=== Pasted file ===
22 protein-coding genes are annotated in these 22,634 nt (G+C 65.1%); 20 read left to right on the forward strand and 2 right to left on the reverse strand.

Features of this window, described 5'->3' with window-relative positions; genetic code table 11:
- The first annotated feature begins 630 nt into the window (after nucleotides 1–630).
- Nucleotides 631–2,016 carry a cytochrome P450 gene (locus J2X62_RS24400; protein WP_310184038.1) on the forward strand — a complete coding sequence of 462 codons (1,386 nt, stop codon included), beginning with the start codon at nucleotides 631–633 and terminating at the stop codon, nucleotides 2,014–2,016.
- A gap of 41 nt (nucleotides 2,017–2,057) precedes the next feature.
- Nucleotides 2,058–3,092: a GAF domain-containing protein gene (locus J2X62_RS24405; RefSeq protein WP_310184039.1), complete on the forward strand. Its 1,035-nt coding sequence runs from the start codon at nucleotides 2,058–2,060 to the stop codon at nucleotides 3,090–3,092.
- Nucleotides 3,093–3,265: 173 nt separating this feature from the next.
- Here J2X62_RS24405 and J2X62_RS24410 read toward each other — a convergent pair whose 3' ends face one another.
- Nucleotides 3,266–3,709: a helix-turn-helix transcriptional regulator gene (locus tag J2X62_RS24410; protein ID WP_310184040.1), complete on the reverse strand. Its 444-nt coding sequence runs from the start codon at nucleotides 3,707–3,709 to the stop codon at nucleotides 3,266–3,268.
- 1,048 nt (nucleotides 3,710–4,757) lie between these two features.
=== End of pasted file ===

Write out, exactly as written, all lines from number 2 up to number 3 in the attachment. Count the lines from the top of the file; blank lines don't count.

Features of this window, described 5'->3' with window-relative positions; genetic code table 11:
- The first annotated feature begins 630 nt into the window (after nucleotides 1–630).